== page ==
As Churchill Said, The End of the Beginning
It took three days for police to defeat the Mumbai assault. They killed nine of the ten assailants, capturing Mohammad Ajmal Kasab alive. The intercepted cell phone conversations played at Kasab's trial made LeT's intentions clear - the assailants were all to die in the attacks. But at the last minute Kasab lost his nerve and allowed himself to be taken by authorities. He was hanged four years after the attacks, on Thanksgiving weekend 2012.
David Headley pled guilty to twelve charges, from conspiracy to commit murder to aiding and abetting, in exchange for a plea-bargain that guaranteed he would not be extradited to India, Pakistan, or Denmark.
Why Denmark, you ask?
Because he had also plotted to bomb a Danish newspaper for publishing cartoon depictions of the Prophet Mohammad. Like in Kasab's trial, a recorded phone conversation made it clear what he was plotting and against whom. There was no uncertainty as to his motives or means. So he likely knew he might follow Kasab to the gallows if prosecuted overseas, and chose to stay here.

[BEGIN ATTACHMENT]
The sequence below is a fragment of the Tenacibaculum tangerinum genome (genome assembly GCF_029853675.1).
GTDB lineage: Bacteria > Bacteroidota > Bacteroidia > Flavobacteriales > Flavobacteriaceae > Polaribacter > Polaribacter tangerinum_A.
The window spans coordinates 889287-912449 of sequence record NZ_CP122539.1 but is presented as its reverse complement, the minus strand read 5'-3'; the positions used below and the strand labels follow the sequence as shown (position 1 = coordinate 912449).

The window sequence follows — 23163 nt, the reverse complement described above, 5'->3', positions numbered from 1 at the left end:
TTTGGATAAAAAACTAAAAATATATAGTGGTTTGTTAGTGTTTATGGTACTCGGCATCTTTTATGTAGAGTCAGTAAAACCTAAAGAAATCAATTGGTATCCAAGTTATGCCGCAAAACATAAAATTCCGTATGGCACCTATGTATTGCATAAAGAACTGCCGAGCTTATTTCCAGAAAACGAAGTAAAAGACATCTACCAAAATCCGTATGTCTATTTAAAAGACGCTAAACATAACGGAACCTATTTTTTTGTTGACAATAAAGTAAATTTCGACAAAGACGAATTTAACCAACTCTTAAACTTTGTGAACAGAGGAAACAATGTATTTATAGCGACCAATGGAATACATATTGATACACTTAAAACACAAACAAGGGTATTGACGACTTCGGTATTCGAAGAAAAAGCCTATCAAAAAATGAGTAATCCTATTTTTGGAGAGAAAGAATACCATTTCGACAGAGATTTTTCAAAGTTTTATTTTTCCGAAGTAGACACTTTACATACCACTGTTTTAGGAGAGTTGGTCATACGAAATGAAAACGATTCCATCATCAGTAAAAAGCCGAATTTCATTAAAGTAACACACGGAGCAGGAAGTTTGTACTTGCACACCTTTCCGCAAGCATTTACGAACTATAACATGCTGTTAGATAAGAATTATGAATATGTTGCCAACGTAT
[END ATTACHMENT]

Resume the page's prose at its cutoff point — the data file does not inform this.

Sometime soon, LeT will no longer consider its adversaries to be exclusively external. It may choose to confront a near evil rather than a far one. When Pakistan sees its adversary in the mirror, perhaps then it will feel an obligation to respond. In the meantime, Headley's incarceration and Kasab's execution might provide some closure to the people of Mumbai.
David Headley had opportunities Mohammad Kasab never had, opportunities that come with growing up in the United States. What makes a man who grew up in the 'home of the brave' do something so cowardly? Having seen 9/11's impact on America, how could he not only aspire to do something similar, but also adapt and modernize it?
Perhaps more importantly, how many more like him are plotting something similar?